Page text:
Doctor Who #236: The Seeds of Death Part 3

"Your leader will be angry if you kill me. I'm a genius."TECHNICAL SPECS: First aired Feb.8 1969.

IN THIS ONE... Our heroes land on the moon, the Doctor is captured, and the Ice Warriors send Earth some nice balloons.

REVIEW: Ferguson continues to intrigue me through his very visual story telling, using zoom-outs to reveal places and things (like the eponymous seeds) and staging the chase inside the Moonbase as a Marx Bros. routine in a dark hall of mirrors. Someone would be within his or her rights to say the sequence is highly silly (compare it to the one in Love & Monsters), but even so, it uses visuals to create the sense of a chase inside a maze. A symbol for what is actually happening but can't easily be filmed under the show's production limits. Sadly, it also creates the sense that the Ice Warriors are blind, clumsy creatures, as do other such scenes throughout the episode. The Doctor's line about being a genius is highly amusing, like the chase before it, but it's the Ice Warriors that pay the toll, farcical villains where they should be dangerous. After all, they ARE planning to attack Earth with a biological agent using the planet's own delivery service. Somebody turn up the heating, quick!

The script does manage to keep the tension relatively high despite these comic interludes, thanks I think to its many reversals. The only way to the moon is by rocket ship, but its coms fail. Meanwhile, Fewsham gets T Mat back up and Miss Kelly is lured up. The beacon fails, but Phipps' mayday will do as well. It fails too, but he gets it back up. The Doctor wants to destroy T Mat and return to Earth with the rocket, and Jamie's refueled it like a big boy and everything, but Zoe evaluates its take-off capabilities as nil (these two are quite fun as testy siblings). You know, this era seems to have little or no faith in actual PILOTING. Every space story seems to hinge on the idea that without a beacon at the destination, ships would just go flying into the sun. (About that...)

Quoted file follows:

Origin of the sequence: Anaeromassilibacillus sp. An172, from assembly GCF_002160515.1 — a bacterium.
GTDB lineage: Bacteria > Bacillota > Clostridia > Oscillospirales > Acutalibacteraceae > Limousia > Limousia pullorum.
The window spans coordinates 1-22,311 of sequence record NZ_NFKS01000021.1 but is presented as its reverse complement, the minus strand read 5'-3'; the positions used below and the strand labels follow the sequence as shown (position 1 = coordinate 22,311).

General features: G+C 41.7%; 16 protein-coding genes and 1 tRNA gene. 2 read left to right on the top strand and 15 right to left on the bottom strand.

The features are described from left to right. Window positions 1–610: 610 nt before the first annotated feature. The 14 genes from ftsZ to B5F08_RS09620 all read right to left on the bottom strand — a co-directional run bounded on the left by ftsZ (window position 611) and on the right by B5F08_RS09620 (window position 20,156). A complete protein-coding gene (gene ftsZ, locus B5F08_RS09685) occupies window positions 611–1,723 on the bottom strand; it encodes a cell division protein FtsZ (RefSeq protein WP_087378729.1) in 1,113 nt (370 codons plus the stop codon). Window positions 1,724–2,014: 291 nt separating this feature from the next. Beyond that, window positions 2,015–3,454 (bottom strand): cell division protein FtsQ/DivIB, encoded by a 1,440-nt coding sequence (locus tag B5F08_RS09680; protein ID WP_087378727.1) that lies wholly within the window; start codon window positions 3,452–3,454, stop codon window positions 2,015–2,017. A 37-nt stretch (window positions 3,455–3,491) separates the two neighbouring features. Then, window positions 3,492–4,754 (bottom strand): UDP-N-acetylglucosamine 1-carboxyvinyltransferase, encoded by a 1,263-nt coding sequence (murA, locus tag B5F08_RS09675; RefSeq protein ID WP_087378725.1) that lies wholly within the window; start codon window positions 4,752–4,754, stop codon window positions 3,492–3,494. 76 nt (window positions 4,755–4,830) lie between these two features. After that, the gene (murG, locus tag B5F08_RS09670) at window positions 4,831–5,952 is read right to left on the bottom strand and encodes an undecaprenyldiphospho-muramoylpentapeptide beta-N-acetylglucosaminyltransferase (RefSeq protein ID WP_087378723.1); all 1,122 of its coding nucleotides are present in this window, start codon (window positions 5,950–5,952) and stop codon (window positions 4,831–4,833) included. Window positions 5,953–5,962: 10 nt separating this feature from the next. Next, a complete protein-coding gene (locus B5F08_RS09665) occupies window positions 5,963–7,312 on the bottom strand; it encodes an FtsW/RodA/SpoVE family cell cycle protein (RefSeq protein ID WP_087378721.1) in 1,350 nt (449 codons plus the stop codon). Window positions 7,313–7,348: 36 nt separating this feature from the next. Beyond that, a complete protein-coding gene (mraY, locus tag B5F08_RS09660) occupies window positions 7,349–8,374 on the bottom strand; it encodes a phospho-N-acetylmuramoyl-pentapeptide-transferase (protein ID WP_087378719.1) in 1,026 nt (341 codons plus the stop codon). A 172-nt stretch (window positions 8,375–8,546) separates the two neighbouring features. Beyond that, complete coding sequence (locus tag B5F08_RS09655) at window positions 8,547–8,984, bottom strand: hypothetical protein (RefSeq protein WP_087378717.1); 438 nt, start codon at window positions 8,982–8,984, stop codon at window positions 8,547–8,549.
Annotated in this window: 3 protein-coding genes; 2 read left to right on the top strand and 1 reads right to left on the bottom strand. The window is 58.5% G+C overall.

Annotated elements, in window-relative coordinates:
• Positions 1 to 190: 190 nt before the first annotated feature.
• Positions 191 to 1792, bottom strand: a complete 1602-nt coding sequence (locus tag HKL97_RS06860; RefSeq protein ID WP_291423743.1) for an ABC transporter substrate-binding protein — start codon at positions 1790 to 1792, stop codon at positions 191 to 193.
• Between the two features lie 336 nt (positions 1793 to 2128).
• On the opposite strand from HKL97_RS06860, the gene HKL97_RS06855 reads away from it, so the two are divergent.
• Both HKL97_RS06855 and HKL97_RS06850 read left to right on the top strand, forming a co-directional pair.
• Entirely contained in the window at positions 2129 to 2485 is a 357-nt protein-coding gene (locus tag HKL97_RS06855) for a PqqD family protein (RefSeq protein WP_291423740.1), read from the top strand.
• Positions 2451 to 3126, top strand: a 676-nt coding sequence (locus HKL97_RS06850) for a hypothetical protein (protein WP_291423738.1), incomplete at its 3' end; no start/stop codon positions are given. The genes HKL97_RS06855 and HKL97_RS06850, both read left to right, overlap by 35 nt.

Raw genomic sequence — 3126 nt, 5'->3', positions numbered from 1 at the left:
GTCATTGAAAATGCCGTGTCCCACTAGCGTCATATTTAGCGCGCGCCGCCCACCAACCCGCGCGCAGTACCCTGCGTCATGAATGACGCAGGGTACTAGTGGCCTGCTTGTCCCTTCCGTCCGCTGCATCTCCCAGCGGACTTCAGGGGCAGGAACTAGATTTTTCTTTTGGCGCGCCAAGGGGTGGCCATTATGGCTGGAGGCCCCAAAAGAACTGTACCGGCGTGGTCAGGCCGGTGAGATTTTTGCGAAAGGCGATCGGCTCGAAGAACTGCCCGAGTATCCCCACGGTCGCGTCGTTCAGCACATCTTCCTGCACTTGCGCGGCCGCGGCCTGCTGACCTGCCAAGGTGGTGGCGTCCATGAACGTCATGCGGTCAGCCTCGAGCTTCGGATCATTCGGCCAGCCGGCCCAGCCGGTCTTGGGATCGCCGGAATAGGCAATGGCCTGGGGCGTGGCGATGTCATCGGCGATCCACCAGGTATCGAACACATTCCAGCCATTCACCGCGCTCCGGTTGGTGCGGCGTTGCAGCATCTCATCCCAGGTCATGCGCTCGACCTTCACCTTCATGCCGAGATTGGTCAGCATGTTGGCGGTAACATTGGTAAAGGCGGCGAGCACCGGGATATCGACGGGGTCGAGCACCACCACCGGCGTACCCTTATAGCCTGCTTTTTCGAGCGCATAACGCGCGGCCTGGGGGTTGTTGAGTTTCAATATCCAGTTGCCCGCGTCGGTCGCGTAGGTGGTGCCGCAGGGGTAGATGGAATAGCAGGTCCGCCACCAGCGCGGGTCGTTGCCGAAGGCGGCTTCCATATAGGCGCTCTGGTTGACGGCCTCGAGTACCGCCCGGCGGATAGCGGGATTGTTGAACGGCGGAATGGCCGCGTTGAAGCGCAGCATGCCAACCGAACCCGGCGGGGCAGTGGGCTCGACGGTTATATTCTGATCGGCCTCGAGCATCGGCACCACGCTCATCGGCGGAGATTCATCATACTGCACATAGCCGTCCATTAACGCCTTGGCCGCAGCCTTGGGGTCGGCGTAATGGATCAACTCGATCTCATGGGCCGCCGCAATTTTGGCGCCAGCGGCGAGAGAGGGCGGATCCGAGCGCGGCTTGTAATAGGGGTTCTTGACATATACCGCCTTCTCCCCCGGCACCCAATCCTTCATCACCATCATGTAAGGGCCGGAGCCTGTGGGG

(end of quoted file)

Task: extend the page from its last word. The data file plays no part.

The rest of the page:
While the companions, Phipps and Miss Kelly reenact the melting of an Ice Warrior using heat lamps (really, they should just lure them in there one at a time until they're all dead), the Doctor must convince Fewsham to help him. With Fewsham, scare tactics are the only way to go, apparently. At least he's a consistent character, and well played too. I mean, that's who most of us would be, wouldn't it? Not sure what the Doctor's plan was though. While Fewsham diverts the Warrior's attention, he simply gets up and inspects the seeds and even asks questions about them. One blows up in his face and he drops. Probably not dead. Is it about time to introduce the Time Lords' respiratory bypass? But hopefully, these things are more dangerous in Earth's atmosphere, because killing one person at a time, well... that's strictly Phipps' thing.

THEORIES: They mentioned Toronto in Part 1, and here they mention Ottawa. Specifically, it is one of four of the Ice Warriors' primary targets along with Oslo, Stockholm, Hamburg and London. Two Scandinavian cities? And Ottawa, REALLY? Strange places to stage your invasion. What they have in common is that they are Northern capitals. So they're destroying governments in countries where they could sensibly live. I'm sure Moscow is on their list too. But the question that must be asked SOMEtime is... What the hell happened to the U.S. in the future? While Americans were on the forefront of space technology, the Whoniverse has relegated them to an occasional posting on some base or other. As we'll see in the next season, Britain's got its own space program, and I would surmise, using my special powers of 20/20 hindsight, that the U.K. of this world has had access to alien technology recovered by UNIT and Torchwood that has bolstered that program, creating an important divergence from our own history. Even by this point, which must be around a century in the future, the Americans have been left in the dust. T Mat is a British development and Ottawa is more important than New York or Washington D.C.

REWATCHABILITY: Medium - While there's much to like here, the comic interludes are tonally dissonant with the rest of the story, and there is some repetition of beats (the killing of an Ice Warrior, much of the rocket action).

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